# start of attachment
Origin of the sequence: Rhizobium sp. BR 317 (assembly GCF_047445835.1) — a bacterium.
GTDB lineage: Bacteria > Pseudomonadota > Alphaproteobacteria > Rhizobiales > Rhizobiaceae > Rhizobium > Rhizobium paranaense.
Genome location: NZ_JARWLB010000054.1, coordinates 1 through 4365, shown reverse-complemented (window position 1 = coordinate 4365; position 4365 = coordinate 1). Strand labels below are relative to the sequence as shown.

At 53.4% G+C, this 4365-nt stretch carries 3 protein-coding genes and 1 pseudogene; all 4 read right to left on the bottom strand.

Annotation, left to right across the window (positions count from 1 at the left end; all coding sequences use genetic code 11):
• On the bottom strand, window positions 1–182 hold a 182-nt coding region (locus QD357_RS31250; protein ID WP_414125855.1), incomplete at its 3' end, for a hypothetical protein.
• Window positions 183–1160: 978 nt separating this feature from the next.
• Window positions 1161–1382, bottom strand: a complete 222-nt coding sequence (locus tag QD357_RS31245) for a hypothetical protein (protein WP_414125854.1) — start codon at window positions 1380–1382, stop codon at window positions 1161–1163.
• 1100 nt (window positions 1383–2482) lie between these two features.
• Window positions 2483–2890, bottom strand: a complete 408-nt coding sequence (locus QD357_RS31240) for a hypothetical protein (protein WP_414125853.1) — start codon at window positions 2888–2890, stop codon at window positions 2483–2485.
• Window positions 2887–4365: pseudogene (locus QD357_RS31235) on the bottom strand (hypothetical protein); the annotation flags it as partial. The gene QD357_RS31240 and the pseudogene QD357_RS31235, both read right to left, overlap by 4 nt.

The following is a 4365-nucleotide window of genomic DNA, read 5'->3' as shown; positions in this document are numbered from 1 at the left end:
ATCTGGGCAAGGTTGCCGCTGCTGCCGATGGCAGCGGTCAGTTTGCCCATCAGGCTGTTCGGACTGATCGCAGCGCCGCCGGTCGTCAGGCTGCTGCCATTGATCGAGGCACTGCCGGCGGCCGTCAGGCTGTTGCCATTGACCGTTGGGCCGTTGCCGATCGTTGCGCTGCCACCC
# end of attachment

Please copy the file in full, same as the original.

Origin of the sequence: Rhizobium sp. BR 317 (assembly GCF_047445835.1) — a bacterium.
GTDB lineage: Bacteria > Pseudomonadota > Alphaproteobacteria > Rhizobiales > Rhizobiaceae > Rhizobium > Rhizobium paranaense.
Genome location: NZ_JARWLB010000054.1, coordinates 1 through 4365, shown reverse-complemented (window position 1 = coordinate 4365; position 4365 = coordinate 1). Strand labels below are relative to the sequence as shown.

At 53.4% G+C, this 4365-nt stretch carries 3 protein-coding genes and 1 pseudogene; all 4 read right to left on the bottom strand.

Annotation, left to right across the window (positions count from 1 at the left end; all coding sequences use genetic code 11):
• On the bottom strand, window positions 1–182 hold a 182-nt coding region (locus QD357_RS31250; protein ID WP_414125855.1), incomplete at its 3' end, for a hypothetical protein.
• Window positions 183–1160: 978 nt separating this feature from the next.
• Window positions 1161–1382, bottom strand: a complete 222-nt coding sequence (locus tag QD357_RS31245) for a hypothetical protein (protein WP_414125854.1) — start codon at window positions 1380–1382, stop codon at window positions 1161–1163.
• 1100 nt (window positions 1383–2482) lie between these two features.
• Window positions 2483–2890, bottom strand: a complete 408-nt coding sequence (locus QD357_RS31240) for a hypothetical protein (protein WP_414125853.1) — start codon at window positions 2888–2890, stop codon at window positions 2483–2485.
• Window positions 2887–4365: pseudogene (locus QD357_RS31235) on the bottom strand (hypothetical protein); the annotation flags it as partial. The gene QD357_RS31240 and the pseudogene QD357_RS31235, both read right to left, overlap by 4 nt.

The following is a 4365-nucleotide window of genomic DNA, read 5'->3' as shown; positions in this document are numbered from 1 at the left end:
ATCTGGGCAAGGTTGCCGCTGCTGCCGATGGCAGCGGTCAGTTTGCCCATCAGGCTGTTCGGACTGATCGCAGCGCCGCCGGTCGTCAGGCTGCTGCCATTGATCGAGGCACTGCCGGCGGCCGTCAGGCTGTTGCCATTGACCGTTGGGCCGTTGCCGATCGTTGCGCTGCCACCC